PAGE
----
Can I be forced to stay in a psychiatric facility?

1. Understand your rights if you’re younger than 16

You're an informal patient if:

  • a doctor has decided you cannot understand your own health care,
  • another person, known as a (SDM) makes your health-care decisions for you, and
  • your SDM decided you need to be in a .

Usually, if you're an informal patient who is 16 years or older, then you don't have to stay in the facility if you don't want to. The facility cannot make you stay.

But if the person who makes your health-care decisions has an official document that gives them permission to make decisions about you being in a psychiatric facility, then you must stay in the facility even if you don't want to. But this is a rare situation.

Official documents

There are 2 types of official documents that give someone else the right to decide whether you should stay in a psychiatric facility:

  1. A guardian of the person document. This is a court order a judge makes. The order says that you need someone to make health-care decisions for you. The court order also says who that person will be. Usually it's a close family member, for example, a parent.
  2. A power of attorney for personal care (POA) with advanced directives. This is a legal document you signed in the past. You make the decision to sign this document when you realize that you need help making health-care decisions and you want to give up the right to refuse . The document gives someone you trust permission to make health-care decisions for you.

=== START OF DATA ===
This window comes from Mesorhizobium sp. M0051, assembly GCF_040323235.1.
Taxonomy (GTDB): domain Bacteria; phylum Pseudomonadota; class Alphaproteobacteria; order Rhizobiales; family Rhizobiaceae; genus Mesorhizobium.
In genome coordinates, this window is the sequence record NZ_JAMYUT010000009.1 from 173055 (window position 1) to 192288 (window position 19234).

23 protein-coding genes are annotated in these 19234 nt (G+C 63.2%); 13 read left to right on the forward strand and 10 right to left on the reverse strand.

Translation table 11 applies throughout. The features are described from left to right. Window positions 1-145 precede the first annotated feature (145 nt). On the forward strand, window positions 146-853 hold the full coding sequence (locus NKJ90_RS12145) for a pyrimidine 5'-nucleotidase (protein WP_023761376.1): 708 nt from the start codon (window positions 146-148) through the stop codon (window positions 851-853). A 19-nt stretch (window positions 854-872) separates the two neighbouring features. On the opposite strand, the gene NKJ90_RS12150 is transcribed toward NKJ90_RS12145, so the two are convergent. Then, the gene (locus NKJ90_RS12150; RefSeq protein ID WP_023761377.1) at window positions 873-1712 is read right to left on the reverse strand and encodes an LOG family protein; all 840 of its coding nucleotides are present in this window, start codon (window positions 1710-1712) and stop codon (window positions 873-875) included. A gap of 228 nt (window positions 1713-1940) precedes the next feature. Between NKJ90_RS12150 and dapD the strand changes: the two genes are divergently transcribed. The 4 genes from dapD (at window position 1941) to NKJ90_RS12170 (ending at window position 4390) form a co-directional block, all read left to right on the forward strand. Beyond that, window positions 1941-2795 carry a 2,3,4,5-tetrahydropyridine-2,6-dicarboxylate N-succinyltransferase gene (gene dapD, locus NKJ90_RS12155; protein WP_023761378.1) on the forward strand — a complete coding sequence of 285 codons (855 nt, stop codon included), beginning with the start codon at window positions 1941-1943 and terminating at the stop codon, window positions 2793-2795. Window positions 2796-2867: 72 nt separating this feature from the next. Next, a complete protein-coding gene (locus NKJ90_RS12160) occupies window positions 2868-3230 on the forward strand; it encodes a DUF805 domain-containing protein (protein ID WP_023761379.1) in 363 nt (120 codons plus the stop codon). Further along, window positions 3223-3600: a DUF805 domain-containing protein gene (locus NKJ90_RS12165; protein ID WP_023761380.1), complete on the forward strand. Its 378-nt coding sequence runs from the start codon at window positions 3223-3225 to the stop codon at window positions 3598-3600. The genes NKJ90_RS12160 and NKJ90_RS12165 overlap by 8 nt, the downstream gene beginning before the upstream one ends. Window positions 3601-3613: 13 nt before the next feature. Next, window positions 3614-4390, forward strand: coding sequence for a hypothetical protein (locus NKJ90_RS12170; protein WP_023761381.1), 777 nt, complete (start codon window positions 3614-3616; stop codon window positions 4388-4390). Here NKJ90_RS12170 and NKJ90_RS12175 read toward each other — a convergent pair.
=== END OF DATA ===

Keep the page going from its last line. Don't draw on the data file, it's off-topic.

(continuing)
If your guardianship order or POA doesn't clearly say that the person who makes your health-care decisions is allowed to put you in a psychiatric facility, then you don't have to stay there. You can leave whenever you like.

If your document clearly says that the person can put you in a psychiatric facility, then you're not allowed to leave unless that person gives you permission.

If you disagree with their decision, your next step depends on the type of document you have:

  • If you have a court order for a guardian of the person, you have to ask the court to change that order.
  • If you have a POA for personal care and you're capable of doing so, you can cancel or revoke your POA.
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